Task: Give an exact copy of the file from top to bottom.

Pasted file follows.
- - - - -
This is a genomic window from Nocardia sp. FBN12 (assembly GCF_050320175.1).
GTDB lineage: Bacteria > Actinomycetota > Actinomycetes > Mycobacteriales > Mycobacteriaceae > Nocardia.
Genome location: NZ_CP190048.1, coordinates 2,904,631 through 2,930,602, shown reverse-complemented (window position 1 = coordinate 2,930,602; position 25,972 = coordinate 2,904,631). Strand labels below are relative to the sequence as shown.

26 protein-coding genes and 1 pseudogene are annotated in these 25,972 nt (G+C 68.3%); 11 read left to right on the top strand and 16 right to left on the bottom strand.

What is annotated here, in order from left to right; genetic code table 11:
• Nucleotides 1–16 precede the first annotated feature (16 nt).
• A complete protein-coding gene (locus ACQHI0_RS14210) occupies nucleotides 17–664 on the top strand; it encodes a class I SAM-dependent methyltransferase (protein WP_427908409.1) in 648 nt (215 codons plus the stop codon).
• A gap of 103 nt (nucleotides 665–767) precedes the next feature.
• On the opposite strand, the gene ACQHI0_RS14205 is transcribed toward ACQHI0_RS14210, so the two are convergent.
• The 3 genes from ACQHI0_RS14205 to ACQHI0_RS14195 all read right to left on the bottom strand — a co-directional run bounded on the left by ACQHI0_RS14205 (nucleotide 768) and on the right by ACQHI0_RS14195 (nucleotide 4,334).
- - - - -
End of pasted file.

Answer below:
This is a genomic window from Nocardia sp. FBN12 (assembly GCF_050320175.1).
GTDB lineage: Bacteria > Actinomycetota > Actinomycetes > Mycobacteriales > Mycobacteriaceae > Nocardia.
Genome location: NZ_CP190048.1, coordinates 2,904,631 through 2,930,602, shown reverse-complemented (window position 1 = coordinate 2,930,602; position 25,972 = coordinate 2,904,631). Strand labels below are relative to the sequence as shown.

26 protein-coding genes and 1 pseudogene are annotated in these 25,972 nt (G+C 68.3%); 11 read left to right on the top strand and 16 right to left on the bottom strand.

What is annotated here, in order from left to right; genetic code table 11:
• Nucleotides 1–16 precede the first annotated feature (16 nt).
• A complete protein-coding gene (locus ACQHI0_RS14210) occupies nucleotides 17–664 on the top strand; it encodes a class I SAM-dependent methyltransferase (protein WP_427908409.1) in 648 nt (215 codons plus the stop codon).
• A gap of 103 nt (nucleotides 665–767) precedes the next feature.
• On the opposite strand, the gene ACQHI0_RS14205 is transcribed toward ACQHI0_RS14210, so the two are convergent.
• The 3 genes from ACQHI0_RS14205 to ACQHI0_RS14195 all read right to left on the bottom strand — a co-directional run bounded on the left by ACQHI0_RS14205 (nucleotide 768) and on the right by ACQHI0_RS14195 (nucleotide 4,334).